Apache Helicopters Grounded

The Army has grounded its fleet of attack helicopters for the third time in two years.
The tail rotor blades on all 742 Apache helicopters will be inspected before the choppers are allowed to fly again. The action follows an incident in which the tail rotor assembly fell off an Israeli Apache.

Last December, the fleet was grounded to fix a flaw in the flight control system. And in November 1999, the Army halted flights to replace tail rotor bearings or transmission parts.

The tail rotor on the Israeli helicopter came apart during a flight on June 11. The aircraft landed safely at an Israeli air base. An investigation is under way to determine the cause of that incident.

The Apache is an attack helicopter armed with rockets, laser-guided missiles and a 30mm cannon. Apaches saw service against Iraq's forward air defenses in the Gulf War and was deployed in Albania during the NATO action in Kosovo, but not used in the conflict.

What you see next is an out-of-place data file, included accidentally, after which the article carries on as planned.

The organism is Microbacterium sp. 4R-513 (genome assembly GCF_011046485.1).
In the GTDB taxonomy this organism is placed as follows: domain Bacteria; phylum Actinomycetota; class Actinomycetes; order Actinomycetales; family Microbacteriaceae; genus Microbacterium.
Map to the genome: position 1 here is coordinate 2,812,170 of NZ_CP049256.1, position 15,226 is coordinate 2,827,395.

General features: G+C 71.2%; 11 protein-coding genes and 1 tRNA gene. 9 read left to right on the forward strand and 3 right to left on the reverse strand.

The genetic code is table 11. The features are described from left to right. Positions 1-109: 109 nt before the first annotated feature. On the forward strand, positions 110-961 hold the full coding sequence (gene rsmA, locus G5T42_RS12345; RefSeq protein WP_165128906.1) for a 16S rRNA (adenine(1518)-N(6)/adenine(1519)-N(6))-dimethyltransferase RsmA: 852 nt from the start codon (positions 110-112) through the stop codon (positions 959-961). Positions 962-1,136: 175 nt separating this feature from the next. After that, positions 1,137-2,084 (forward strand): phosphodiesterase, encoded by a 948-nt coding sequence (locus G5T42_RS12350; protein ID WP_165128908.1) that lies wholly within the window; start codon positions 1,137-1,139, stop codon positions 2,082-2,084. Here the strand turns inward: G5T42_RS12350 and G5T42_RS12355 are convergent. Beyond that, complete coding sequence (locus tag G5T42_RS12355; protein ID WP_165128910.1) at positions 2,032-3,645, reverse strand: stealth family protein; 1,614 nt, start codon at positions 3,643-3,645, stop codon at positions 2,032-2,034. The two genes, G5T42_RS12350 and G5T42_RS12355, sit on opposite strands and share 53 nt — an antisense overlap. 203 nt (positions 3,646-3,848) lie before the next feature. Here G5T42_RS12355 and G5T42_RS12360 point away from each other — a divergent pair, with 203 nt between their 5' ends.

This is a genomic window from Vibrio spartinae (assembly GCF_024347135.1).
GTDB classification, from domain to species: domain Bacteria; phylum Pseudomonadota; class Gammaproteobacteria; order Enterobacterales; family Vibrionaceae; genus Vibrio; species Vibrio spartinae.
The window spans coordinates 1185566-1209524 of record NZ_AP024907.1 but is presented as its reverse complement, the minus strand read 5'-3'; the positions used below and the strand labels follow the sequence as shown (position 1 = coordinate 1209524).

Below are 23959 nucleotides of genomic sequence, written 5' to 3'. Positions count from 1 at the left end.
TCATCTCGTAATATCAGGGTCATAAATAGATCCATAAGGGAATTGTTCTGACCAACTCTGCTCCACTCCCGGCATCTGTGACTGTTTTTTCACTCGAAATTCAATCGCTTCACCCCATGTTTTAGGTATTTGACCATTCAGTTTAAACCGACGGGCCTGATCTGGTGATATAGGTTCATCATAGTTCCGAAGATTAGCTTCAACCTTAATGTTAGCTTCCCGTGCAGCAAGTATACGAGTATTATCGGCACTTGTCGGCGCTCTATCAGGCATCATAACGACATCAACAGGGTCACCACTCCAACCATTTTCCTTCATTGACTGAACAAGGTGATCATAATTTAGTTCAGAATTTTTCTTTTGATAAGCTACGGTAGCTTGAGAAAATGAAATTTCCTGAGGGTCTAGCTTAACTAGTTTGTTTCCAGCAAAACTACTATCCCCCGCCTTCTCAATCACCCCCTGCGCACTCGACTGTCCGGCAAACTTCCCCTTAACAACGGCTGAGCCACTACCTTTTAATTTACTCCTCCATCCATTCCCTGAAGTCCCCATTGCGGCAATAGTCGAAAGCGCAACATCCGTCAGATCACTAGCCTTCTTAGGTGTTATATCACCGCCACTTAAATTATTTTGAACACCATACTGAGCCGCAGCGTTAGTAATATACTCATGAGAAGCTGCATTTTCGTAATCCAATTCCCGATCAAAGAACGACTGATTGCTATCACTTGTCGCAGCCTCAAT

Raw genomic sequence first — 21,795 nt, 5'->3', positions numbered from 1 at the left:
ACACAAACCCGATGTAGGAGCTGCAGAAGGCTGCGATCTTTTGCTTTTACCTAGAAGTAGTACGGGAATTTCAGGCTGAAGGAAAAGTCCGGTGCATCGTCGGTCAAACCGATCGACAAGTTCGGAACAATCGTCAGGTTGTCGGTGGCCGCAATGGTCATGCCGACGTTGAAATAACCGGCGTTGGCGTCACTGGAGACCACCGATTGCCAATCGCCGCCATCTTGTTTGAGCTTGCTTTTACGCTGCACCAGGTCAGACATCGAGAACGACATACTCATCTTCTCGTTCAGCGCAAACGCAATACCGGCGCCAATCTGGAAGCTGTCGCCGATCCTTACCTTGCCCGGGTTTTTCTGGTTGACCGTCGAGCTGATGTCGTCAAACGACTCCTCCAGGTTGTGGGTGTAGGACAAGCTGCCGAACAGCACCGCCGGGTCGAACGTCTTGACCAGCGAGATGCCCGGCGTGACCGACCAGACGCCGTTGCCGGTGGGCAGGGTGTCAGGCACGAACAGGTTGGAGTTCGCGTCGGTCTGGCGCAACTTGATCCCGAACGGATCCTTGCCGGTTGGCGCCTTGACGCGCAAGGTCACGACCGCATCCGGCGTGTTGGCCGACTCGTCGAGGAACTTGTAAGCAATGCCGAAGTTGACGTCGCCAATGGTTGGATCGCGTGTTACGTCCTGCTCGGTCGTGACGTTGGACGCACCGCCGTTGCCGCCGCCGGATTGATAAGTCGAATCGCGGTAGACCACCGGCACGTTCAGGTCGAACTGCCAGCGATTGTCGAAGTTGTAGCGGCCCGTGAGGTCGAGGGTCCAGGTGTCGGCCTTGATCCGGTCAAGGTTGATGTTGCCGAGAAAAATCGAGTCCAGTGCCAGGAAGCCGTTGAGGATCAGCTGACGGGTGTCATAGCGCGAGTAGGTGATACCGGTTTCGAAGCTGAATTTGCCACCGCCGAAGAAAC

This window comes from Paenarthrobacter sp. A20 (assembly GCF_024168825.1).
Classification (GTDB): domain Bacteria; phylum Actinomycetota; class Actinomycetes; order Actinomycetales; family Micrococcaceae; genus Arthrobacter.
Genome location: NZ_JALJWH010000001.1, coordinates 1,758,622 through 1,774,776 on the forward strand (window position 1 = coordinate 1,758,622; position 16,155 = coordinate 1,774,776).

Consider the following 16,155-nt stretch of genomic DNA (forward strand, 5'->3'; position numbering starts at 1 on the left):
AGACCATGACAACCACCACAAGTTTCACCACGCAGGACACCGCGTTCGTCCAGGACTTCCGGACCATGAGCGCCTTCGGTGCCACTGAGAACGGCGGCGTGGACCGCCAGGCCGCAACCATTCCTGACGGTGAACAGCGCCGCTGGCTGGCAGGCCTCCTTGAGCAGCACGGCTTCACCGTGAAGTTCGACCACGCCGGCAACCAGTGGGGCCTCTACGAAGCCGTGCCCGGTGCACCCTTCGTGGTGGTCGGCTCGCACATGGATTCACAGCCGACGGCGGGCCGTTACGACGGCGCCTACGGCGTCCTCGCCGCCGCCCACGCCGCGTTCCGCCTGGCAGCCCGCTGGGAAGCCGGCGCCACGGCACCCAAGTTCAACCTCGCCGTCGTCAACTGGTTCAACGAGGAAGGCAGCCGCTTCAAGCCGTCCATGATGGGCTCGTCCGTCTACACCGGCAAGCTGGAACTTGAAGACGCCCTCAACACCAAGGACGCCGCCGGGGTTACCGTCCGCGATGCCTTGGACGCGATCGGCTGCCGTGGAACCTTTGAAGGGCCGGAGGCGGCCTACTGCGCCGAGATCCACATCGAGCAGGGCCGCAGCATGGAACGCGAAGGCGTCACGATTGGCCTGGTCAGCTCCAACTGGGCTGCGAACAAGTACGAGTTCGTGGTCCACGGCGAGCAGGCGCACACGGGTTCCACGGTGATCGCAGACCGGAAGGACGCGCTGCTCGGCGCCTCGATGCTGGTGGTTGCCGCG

Made by Boeing and acquired by the Pentagon at a cost of over $14 billion for the fleet, the Apache has had its share of problems lately, many of them also involving the tail rotor:

  • May 5, 1999: The Army ordered a 24-hour stand down for Apache helicopters following a deadly crash in Albania that killed two U.S. pilots, the second accident in the Balkans in a two-week period.
  • November 8, 1999: The Army ordered inspections of all Apaches helicopters and the grounding of those that had a type of tail rotor bearing linked to an earlier crash in Alabama so the bearing could be replaced.
  • February, 2000: CBS News reports claims that the Apache's backup control system, or BUCS, has a history of coming on unexpectedly and sending unintended signals into the flight control system.
  • December 15, 2000: The Army grounded the entire fleet as a precaution after discovering a flaw in a key component of the flight control system: the tail rotor swashplate assembly. That is a component on the rear of the Apache that manipulates the tail rotor in accordance with the pilot's foot pedal movements to direct the helicopter right or left. A similar system on the main rotor moves the chopper vertically.

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